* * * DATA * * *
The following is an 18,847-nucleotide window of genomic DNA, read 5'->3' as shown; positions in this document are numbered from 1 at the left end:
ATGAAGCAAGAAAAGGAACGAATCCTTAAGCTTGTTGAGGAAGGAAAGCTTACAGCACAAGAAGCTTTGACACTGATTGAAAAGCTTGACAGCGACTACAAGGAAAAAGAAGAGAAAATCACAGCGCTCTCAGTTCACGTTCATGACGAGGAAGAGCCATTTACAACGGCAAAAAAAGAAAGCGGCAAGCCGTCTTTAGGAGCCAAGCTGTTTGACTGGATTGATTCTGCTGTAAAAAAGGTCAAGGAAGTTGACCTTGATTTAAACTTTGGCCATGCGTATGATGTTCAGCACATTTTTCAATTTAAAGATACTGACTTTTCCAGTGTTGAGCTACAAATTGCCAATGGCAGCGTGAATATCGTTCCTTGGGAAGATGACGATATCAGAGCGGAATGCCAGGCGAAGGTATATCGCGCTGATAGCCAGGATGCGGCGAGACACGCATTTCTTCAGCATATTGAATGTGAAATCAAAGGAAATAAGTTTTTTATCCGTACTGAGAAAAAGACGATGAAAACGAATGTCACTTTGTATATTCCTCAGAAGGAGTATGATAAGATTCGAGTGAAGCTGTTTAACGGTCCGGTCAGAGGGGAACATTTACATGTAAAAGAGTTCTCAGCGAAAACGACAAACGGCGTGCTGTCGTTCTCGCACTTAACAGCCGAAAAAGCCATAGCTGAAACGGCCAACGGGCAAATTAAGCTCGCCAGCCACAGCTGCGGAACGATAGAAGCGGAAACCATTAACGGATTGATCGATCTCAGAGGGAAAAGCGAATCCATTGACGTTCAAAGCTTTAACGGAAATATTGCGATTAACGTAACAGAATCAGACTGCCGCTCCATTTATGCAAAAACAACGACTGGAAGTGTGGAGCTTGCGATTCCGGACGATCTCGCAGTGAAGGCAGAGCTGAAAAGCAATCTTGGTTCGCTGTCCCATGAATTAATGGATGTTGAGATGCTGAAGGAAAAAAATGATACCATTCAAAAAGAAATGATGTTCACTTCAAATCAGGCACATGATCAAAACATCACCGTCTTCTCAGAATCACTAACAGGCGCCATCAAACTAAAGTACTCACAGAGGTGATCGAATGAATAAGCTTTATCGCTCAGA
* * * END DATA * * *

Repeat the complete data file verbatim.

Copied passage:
The following is an 18,847-nucleotide window of genomic DNA, read 5'->3' as shown; positions in this document are numbered from 1 at the left end:
ATGAAGCAAGAAAAGGAACGAATCCTTAAGCTTGTTGAGGAAGGAAAGCTTACAGCACAAGAAGCTTTGACACTGATTGAAAAGCTTGACAGCGACTACAAGGAAAAAGAAGAGAAAATCACAGCGCTCTCAGTTCACGTTCATGACGAGGAAGAGCCATTTACAACGGCAAAAAAAGAAAGCGGCAAGCCGTCTTTAGGAGCCAAGCTGTTTGACTGGATTGATTCTGCTGTAAAAAAGGTCAAGGAAGTTGACCTTGATTTAAACTTTGGCCATGCGTATGATGTTCAGCACATTTTTCAATTTAAAGATACTGACTTTTCCAGTGTTGAGCTACAAATTGCCAATGGCAGCGTGAATATCGTTCCTTGGGAAGATGACGATATCAGAGCGGAATGCCAGGCGAAGGTATATCGCGCTGATAGCCAGGATGCGGCGAGACACGCATTTCTTCAGCATATTGAATGTGAAATCAAAGGAAATAAGTTTTTTATCCGTACTGAGAAAAAGACGATGAAAACGAATGTCACTTTGTATATTCCTCAGAAGGAGTATGATAAGATTCGAGTGAAGCTGTTTAACGGTCCGGTCAGAGGGGAACATTTACATGTAAAAGAGTTCTCAGCGAAAACGACAAACGGCGTGCTGTCGTTCTCGCACTTAACAGCCGAAAAAGCCATAGCTGAAACGGCCAACGGGCAAATTAAGCTCGCCAGCCACAGCTGCGGAACGATAGAAGCGGAAACCATTAACGGATTGATCGATCTCAGAGGGAAAAGCGAATCCATTGACGTTCAAAGCTTTAACGGAAATATTGCGATTAACGTAACAGAATCAGACTGCCGCTCCATTTATGCAAAAACAACGACTGGAAGTGTGGAGCTTGCGATTCCGGACGATCTCGCAGTGAAGGCAGAGCTGAAAAGCAATCTTGGTTCGCTGTCCCATGAATTAATGGATGTTGAGATGCTGAAGGAAAAAAATGATACCATTCAAAAAGAAATGATGTTCACTTCAAATCAGGCACATGATCAAAACATCACCGTCTTCTCAGAATCACTAACAGGCGCCATCAAACTAAAGTACTCACAGAGGTGATCGAATGAATAAGCTTTATCGCTCAGA